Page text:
A single step reaction could make biofuel production from agricultural waste economically feasible

US-based researchers have developed the first one-step synthesis of a biofuel precursor from untreated agricultural waste. The work could pave the way to a simple and efficient method of biofuel production. 

Biochemist Ron Raines and his team at the University of Wisconsin-Madison have directly converted untreated corn stover - the inedible leaves and stalks of the plant - straight into 5-hydroxymethyl-fufural (HMF); an ’unprecedented’ process, says Raines. This compound is a platform for many commodity chemicals, and for the promising potential fuel dimethylfuran (DMF). 


Source: © JACS

HMF can be turned into fuels or chemical feedstocks

Although DMF has yet to be widely adopted as a fuel, advocates argue it has far more potential than ethanol. ’It has the same energy content as gasoline - 40 per cent higher than ethanol,’ says Raines. ’It’s already been shown to be an effective fuel additive, and it could eventually replace gasoline, and be used with existing infrastructure.’ 

Since gasoline’s power as a fuel is its high carbon content, the aim when converting cellulose into fuel is to make it more carbon-rich. ’Cellulose is a polymer of glucose, and glucose is has a 1:1 ratio of carbons and oxygens,’ Raines explains. ’Combustion adds oxygen to the molecule, so we used some simple chemistry to strip away oxygens - to sort of "unburn" it.’ 

The one-step HMF production process uses N,N-dimethylacetamide (DMA) containing lithium chloride as a solvent, and a chromium catalyst. Once the cellulose is broken down into fructose, three hydroxyl groups are eliminated as water molecules, lowering the oxygen content to give HMF. In a second step, hydrogen gas can then be used to further reduce HMF into DMF.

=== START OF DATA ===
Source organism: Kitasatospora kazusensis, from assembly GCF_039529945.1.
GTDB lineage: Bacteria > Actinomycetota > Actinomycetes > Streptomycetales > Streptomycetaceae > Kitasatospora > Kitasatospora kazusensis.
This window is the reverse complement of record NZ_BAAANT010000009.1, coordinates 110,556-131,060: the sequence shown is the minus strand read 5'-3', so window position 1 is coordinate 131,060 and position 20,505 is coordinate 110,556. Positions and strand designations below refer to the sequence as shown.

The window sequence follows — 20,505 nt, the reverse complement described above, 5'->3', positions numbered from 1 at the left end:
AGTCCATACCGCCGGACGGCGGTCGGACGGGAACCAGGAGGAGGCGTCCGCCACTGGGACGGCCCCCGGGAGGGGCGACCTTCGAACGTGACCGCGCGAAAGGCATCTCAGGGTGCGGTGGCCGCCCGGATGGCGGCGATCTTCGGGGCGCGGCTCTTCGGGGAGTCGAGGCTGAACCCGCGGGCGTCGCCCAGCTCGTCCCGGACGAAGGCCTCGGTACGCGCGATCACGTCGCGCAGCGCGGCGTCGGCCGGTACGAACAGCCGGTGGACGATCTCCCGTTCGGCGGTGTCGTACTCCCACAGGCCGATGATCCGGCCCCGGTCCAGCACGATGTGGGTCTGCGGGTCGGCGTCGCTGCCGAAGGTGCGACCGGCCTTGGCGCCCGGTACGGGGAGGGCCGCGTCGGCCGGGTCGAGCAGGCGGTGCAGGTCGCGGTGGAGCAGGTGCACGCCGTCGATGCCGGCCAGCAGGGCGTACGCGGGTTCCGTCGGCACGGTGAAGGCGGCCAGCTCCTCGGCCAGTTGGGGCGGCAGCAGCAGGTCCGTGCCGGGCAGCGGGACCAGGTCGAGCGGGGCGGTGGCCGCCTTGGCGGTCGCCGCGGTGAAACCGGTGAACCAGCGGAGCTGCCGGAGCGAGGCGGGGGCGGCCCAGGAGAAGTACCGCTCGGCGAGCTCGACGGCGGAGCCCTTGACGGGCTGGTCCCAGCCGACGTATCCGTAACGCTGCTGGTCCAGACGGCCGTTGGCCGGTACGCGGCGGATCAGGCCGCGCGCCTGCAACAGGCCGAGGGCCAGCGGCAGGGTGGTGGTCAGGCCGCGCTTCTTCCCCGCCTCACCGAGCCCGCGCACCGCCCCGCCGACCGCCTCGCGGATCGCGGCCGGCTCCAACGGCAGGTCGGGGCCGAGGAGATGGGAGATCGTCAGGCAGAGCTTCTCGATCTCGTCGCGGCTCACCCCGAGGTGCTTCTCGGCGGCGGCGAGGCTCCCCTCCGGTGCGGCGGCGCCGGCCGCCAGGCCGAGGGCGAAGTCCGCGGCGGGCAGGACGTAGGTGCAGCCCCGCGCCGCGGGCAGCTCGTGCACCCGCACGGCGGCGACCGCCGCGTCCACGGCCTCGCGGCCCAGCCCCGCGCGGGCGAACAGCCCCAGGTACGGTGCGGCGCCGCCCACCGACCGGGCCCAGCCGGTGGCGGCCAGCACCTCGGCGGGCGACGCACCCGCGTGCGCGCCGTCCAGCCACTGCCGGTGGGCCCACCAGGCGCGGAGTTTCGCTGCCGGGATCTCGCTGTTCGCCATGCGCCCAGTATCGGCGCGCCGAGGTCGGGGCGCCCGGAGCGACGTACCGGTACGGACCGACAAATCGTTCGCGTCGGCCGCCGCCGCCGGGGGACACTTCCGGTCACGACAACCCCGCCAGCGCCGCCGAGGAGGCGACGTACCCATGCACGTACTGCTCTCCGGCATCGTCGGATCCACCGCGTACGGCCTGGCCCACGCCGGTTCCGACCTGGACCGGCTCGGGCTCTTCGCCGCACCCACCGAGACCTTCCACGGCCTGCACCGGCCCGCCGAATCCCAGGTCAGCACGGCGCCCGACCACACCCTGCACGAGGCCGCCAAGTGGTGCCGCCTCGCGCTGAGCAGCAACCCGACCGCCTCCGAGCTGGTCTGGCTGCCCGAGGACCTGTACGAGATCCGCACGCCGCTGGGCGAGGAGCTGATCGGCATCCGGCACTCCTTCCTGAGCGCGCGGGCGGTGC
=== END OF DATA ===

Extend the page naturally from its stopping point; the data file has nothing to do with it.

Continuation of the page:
Tied up in knots 

In previous efforts to convert cellulose into useful products, ionic liquids have been used as very effective solvents. But, according to Raines, his team rediscovered a simpler approach - exploiting the ability of chloride ions to dissolve cellulose. ’Cellulose is a recalcitrant material - it ties itself in knots,’ says Raines. ’But the chloride ions break up interactions between the cellulose molecules.’ Using lithium chloride, with a small amount of ionic liquid to optimise the process, his team was able to obtain a yield of over 50 per cent.

Raines also believes that organic chemistry is a far more feasible approach to biofuel production than fermentation. Small molecular solvents are able to swim around the lignin cage that surrounds the cellulose in untreated plant waste. ’Microorganisms and enzymes can’t get access to it. And fermentation is a hugely expensive process - for fuel production you would need fermentation tanks the size of Iowa.’ 

Stephen del Cardayre is vice president of R&D at LS9, a US-based company that specialises in biofuels, and which plans to develop sustainable industrial chemicals. He points out that DMF still needs to be validated as a suitable fuel before it is widely adopted. 

’But if there were an economic and scalable process to produce it, that validation would be pursued, [and this] work is definitely a significant step in that direction,’ he says. ’There is still plenty of work to do, but their results certainly suggest that work is worth pursuing.’ 

Victoria Gill